Berry Fire closes south entrance to Yellowstone National Park

Berry Fire

Above: Berry Fire. Undated NPS photo.

(More recent article on the Berry Fire published August 27, 2016.)

(UPDATED at 11:10 a.m. MDT August 24, 2016)

The south entrance into Yellowstone National Park is still closed by the Berry Fire which is being monitored, rather than suppressed, in order to benefit the ecosystem.

On Tuesday the fire spread farther into the Bridger-Teton National Forest after burning out of Grand Teton National Park. The northeast and south sides were the most active where it moved about half a mile beyond the previous perimeter.

Map Berry Fire
The red line was the perimeter of the Berry Fire at 8 p.m. MDT on August 22, 2016. The red dots represent heat detected by a satellite at 4:12 a.m. MDT August 24, 2016. Click to enlarge.

A Type 2 incident management team led by Incident Commander Tim Rodie is now in place. He is assisted by 115 personnel, which is an increase of 77 over the previous day. There are 4 hand crews, 5 engines, and 3 helicopters assigned to the fire.

The incident management team is calling the fire 6,819 acres.


(UPDATED at 5 p.m. MDT August 23, 2016)

The Berry Fire continued to spread Tuesday into the Bridger-Teton National Forest and the John D. Rockefeller Jr. Memorial Parkway.

US Highway 89/191/287 in Grand Teton National Park is closed at Leeks Marina on the south, and at the South Gate of Yellowstone National Park on the north.

Berry Fire map
Berry Fire. The red line was the perimeter during an 8 p.m. mapping flight August 22. The red shaded areas had the most heat at that time. The red dots represent heat detected by a satellite at 2:16 p.m. MDT August 23, 2016. Click to enlarge.

The weather recorded at the Coyote Meadows weather station 12 miles west of the fire has been fairly moderate for the last 24 hours, showing 2 to 6 mph winds out of the southwest and west and 70 degrees Tuesday afternoon. The exception to the “moderate” weather has been the relative humidity which got up to only 35 percent overnight, and at 5 p.m. Tuesday was 12 percent. That will change Tuesday night when the RH increases to 71 percent, but it will fall to 19 percent Wednesday afternoon. The wind Tuesday night and Wednesday will be out of the northeast and north at 5 to 13 mph. This could influence the fire to move to the south over the next 24 hours.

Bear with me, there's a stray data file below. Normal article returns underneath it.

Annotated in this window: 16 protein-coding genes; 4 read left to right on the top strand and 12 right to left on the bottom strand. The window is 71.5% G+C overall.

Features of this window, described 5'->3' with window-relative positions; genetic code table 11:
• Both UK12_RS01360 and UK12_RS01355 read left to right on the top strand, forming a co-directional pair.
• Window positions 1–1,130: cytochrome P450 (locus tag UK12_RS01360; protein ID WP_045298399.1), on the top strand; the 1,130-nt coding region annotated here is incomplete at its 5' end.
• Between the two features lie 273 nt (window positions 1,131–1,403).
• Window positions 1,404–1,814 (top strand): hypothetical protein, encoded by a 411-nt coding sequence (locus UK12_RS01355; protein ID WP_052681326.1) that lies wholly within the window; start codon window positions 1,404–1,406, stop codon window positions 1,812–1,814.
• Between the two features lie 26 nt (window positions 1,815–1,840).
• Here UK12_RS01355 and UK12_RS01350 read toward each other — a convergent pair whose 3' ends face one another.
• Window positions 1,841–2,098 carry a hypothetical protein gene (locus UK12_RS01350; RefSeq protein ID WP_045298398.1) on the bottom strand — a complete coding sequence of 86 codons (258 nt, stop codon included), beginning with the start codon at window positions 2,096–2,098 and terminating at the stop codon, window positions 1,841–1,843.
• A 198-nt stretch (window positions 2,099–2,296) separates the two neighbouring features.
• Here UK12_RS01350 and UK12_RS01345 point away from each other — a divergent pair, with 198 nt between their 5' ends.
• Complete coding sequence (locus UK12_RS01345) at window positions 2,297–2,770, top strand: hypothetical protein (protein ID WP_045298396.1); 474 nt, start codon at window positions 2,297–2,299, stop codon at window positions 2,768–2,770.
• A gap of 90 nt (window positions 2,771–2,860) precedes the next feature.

There are still no plans to put out the fire. Grand Teton National Park explained on Tuesday in a statement:

Fire management goals for the Berry Fire include providing for public and firefighter safety; suppressing fire to protect structures and campgrounds; and monitoring fire growth as it burns in wilderness and contributes to long-term forest health.


(Originally published at 10:14 a.m. MDT August 23, 2016)

Map Berry Fire
Map of the Berry Fire. The red dots represent heat detected by a satellite at 4:31 a.m. MDT August 23, 2016. The yellow dots were detected within the previous 6 days. Click to enlarge.

The Berry Fire in Grand Teton National Park more than doubled in size Monday, closing Highway 89 which leads to the south entrance of Yellowstone National Park. The highway is closed at Leeks Marina road (south) and the Flagg Ranch (north) and will remain closed indefinitely, a park spokesperson announced Tuesday morning.

Pushed by a 5 to 8 mph southwest wind gusting up to 22 mph, the fire ran out of the park to the northeast crossing the northern tip of Jackson Lake, the Snake River, and Highway 89. It then spread into the John D. Rockefeller Jr. Memorial Parkway and the Bridger-Teton National Forest. Lizard Creek Campground has been evacuated.

Map Berry Fire 3-d
3-D Map of the Berry Fire looking north. The red dots represent heat detected by a satellite at 4:31 a.m. MDT August 23, 2016. The yellow dots were detected within the previous 6 days. Click to enlarge.

The rapid fire spread on Monday added about 3,800 acres, bringing the size of the Berry Fire up to approximately 6,900 acres as of 4:31 a.m. on Tuesday.

Motorists expecting to enter Yellowstone from the popular south entrance will be forced to take long detours stretching for hundreds of miles. They may not be pleased to learn that National Park Service officials decided on July 25 when the Berry Fire started to allow the fire to “enhance the area’s natural resources”, rather than suppress it.